Dr Muinga disputes a common myth that when palliative care is given, death can be hastened or postponed. “Our goal is to ensure that the patient remains as active as possible and we also provide an avenue where they can have spiritual connection according to their beliefs, she added.

Some of the pertinent issues addressed during palliative care include;

  • Emotions like fear, worry, anxiety and depression that come with a diagnosis of a life-threatening illness.
  • Taking care of a loved one at home
  • Communication with immediate family, friends and colleagues
  • Management of pain and physical symptoms
Photo by Claudia Wolff on Unsplash

What is the difference between palliative and Hospice care?

The main principle is that both hospice and palliative care offer compassionate care to patients with serious health suffering. Dr Muinga adds that palliative care is also focused on relieving symptoms associated with the patient’s condition while receiving active treatment and also  addresses the patient’s physical, emotional, and spiritual needs.

“Hospice can help with such daily activities as administering medications, bathing, and dressing, but hospice does not provide full time caregivers. Hospice requires that a willing, able and available caregiver be in the home, unless alternate arrangements are made. Hospice care also includes home visits for the patients and families,” Dr Muinga added. In Kenya, there is no clear-cut distinction between these two fields, they complement each other.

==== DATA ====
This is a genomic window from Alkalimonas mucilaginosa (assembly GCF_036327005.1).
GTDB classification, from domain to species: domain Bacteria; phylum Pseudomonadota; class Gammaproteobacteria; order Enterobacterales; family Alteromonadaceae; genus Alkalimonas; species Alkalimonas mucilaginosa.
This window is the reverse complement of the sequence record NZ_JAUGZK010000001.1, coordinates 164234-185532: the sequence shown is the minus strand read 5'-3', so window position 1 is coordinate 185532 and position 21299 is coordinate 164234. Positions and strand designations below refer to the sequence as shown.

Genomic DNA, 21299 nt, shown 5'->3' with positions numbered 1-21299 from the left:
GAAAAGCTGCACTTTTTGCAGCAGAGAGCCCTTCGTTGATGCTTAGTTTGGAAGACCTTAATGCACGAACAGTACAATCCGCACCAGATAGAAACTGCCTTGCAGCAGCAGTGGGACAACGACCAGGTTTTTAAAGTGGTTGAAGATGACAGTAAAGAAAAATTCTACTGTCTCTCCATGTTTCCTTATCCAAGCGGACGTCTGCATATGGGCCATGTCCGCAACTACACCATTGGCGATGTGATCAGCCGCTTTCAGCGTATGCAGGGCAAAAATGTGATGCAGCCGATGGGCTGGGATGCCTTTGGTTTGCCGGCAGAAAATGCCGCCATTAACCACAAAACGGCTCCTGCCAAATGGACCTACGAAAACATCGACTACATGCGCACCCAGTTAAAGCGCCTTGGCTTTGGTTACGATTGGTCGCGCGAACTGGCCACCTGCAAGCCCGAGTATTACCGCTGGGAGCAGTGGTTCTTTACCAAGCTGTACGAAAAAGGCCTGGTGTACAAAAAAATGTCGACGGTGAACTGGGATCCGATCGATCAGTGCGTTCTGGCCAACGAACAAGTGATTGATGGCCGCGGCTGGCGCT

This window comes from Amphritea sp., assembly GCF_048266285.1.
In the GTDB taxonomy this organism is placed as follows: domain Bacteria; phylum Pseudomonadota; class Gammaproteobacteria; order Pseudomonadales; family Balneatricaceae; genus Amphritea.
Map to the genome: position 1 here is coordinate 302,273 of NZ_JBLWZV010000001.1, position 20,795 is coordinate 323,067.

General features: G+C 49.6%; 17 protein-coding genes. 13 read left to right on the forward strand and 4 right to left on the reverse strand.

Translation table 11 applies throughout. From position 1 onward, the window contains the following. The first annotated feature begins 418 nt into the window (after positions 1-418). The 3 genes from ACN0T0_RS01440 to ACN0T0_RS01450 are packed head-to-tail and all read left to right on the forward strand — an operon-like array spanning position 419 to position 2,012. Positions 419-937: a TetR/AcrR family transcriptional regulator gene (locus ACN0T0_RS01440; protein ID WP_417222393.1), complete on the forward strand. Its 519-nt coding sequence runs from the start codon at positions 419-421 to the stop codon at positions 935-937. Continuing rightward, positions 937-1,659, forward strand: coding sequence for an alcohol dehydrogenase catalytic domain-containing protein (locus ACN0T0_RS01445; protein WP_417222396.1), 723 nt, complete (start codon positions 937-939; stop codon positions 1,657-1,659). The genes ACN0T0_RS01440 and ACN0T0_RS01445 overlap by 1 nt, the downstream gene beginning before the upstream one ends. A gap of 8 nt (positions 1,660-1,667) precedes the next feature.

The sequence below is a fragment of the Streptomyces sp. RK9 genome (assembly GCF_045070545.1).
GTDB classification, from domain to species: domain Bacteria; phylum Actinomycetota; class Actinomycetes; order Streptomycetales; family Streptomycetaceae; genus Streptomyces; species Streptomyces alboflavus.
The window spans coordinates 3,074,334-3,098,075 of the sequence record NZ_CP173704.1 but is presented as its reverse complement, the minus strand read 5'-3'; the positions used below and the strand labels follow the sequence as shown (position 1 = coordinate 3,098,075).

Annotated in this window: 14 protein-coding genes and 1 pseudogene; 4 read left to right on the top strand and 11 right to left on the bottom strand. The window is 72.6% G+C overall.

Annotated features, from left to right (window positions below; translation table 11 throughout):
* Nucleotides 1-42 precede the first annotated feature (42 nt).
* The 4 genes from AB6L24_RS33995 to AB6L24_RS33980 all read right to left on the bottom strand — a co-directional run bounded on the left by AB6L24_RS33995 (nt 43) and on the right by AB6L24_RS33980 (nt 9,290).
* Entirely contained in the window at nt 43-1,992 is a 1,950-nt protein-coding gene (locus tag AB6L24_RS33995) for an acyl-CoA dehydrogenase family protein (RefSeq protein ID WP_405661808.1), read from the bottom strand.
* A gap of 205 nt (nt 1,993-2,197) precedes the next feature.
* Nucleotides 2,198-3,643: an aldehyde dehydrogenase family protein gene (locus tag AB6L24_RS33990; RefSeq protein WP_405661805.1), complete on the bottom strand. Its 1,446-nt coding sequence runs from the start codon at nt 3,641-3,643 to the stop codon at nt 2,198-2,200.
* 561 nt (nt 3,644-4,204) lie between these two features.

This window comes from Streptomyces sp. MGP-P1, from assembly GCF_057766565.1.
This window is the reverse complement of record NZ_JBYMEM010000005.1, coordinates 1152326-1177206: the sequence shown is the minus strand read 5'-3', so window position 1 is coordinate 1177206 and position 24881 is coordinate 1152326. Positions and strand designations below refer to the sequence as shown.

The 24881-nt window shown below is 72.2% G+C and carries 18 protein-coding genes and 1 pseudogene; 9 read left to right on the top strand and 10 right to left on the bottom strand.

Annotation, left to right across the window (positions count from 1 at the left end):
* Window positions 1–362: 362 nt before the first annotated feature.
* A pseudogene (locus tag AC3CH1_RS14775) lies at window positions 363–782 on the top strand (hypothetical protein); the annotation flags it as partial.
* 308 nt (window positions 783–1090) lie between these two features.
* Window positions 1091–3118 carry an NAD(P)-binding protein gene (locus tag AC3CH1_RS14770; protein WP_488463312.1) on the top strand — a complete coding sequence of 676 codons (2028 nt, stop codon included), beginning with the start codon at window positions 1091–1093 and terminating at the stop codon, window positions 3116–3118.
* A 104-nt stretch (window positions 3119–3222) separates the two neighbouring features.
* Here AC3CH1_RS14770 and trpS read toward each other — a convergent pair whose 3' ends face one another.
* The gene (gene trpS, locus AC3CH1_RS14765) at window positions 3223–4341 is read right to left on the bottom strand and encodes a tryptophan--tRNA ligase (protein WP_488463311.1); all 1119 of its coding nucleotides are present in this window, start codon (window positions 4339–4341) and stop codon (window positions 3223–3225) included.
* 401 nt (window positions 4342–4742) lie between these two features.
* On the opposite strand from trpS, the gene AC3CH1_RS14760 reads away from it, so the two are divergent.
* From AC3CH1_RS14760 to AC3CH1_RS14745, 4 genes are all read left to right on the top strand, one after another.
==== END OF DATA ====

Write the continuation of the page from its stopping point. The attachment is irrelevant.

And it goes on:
“The Kenyan hospices are stand-alone community owned/based organizations. Whereas the palliative Care Units (PCUs) are usually within a health facility -private, public, mission for example the one at the Kenyatta National Hospital,” Dr Muinga added.

When is it given?

“Palliative care can be given right from the beginning when a diagnosis is made. It can also complement other forms of treatment, “she said.

Children also receive palliative care for chronic health conditions. Photo by Michael Mims on Unsplash

The WHO goes an extra mile to define palliative care for children. “This is the active total care of the child’s body, mind and spirit, and involves giving support to the family.

Where can one access these services?

According to Dr Muinga, palliative care is offered at Kenyatta National Hospital and the Moi Teaching and Referral Hospital, private health facilities, some government hospitals, mission hospitals. Here are more health facilities that offer palliative care in Kenya.

There are also free-standing hospices. These include;

Palliative care can be provided in a hospital, hospice, at home or in the community. Palliative care is everyone’s business. There is always something that can be done.

On the second part of palliative care, we will explore when and how palliative care is given. We will also have a look at some of the pertinent issues during treatment and care that can be addressed by all.